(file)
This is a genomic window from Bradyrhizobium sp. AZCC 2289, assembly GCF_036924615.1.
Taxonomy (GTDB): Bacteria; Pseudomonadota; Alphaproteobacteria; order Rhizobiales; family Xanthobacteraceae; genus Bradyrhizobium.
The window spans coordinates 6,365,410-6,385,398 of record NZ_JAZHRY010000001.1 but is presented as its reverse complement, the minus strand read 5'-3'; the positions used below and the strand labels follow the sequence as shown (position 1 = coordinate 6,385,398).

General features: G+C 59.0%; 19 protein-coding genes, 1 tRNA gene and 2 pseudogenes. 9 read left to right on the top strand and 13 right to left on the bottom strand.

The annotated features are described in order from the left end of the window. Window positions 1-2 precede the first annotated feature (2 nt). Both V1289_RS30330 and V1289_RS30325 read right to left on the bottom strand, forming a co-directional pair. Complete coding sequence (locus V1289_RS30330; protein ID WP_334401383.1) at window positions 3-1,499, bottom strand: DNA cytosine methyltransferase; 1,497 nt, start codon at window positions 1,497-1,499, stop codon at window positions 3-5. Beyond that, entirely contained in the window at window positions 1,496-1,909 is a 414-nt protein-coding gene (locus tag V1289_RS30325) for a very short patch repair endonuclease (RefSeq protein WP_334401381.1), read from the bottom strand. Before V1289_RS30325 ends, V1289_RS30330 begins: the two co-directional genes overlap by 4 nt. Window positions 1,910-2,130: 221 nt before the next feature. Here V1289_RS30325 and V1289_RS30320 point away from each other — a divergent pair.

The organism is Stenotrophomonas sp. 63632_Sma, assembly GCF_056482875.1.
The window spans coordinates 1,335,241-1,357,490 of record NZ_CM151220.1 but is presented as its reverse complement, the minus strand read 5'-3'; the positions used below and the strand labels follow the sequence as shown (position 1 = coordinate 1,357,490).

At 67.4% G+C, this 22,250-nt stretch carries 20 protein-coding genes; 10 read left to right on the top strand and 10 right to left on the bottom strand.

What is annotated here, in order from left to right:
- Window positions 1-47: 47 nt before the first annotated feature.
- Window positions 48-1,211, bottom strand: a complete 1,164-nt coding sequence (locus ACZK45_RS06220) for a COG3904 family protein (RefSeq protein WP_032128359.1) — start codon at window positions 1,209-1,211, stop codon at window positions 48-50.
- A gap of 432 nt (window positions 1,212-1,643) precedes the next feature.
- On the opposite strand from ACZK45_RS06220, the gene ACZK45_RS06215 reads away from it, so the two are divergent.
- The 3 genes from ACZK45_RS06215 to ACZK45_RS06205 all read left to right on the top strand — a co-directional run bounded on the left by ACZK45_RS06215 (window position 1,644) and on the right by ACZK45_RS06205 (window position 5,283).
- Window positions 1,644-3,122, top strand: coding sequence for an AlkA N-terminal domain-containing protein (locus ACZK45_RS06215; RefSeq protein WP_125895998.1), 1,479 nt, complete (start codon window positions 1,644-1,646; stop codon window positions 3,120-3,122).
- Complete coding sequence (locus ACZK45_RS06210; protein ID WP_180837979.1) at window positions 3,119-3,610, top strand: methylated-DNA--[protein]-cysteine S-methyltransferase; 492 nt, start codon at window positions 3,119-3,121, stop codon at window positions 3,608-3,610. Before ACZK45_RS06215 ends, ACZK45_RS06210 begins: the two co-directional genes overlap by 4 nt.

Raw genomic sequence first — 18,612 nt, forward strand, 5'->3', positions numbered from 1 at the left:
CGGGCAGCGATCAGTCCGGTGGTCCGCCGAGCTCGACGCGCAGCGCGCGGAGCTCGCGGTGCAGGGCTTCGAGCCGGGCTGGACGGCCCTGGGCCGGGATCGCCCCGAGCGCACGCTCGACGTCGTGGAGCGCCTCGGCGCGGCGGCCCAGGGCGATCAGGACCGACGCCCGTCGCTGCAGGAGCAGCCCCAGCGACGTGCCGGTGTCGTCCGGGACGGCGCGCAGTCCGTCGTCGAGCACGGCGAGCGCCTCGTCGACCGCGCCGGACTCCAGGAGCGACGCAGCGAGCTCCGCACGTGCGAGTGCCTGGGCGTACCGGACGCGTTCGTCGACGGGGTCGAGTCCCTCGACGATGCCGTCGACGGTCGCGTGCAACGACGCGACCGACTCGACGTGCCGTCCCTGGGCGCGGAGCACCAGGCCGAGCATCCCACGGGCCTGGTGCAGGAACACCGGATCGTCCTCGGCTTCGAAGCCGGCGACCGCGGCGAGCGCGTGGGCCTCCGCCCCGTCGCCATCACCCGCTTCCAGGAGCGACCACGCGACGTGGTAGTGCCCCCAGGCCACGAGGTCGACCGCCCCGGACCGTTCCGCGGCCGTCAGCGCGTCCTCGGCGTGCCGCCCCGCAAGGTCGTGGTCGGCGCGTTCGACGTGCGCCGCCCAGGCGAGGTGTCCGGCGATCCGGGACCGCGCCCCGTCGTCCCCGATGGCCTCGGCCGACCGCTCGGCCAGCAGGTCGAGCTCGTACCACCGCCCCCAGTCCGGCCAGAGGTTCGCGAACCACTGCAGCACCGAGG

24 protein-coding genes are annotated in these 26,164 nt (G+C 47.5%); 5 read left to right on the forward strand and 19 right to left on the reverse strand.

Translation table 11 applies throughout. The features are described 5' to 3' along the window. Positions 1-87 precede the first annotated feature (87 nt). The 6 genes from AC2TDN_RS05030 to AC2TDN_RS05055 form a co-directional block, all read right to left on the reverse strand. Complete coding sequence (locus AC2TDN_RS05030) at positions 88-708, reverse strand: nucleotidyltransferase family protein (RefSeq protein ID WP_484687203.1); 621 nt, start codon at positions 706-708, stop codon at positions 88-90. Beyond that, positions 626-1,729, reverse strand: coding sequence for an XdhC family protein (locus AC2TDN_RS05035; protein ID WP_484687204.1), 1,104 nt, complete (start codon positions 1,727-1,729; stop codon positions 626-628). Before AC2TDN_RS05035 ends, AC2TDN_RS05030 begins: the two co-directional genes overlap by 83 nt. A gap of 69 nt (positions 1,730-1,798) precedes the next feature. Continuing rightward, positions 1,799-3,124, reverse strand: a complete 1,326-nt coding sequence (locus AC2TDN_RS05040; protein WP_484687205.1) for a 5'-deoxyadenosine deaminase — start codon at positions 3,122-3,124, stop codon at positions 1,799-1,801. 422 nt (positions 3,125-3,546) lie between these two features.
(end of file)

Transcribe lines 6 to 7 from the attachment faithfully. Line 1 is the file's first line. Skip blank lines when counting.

The organism is Stenotrophomonas sp. 63632_Sma, assembly GCF_056482875.1.
The window spans coordinates 1,335,241-1,357,490 of record NZ_CM151220.1 but is presented as its reverse complement, the minus strand read 5'-3'; the positions used below and the strand labels follow the sequence as shown (position 1 = coordinate 1,357,490).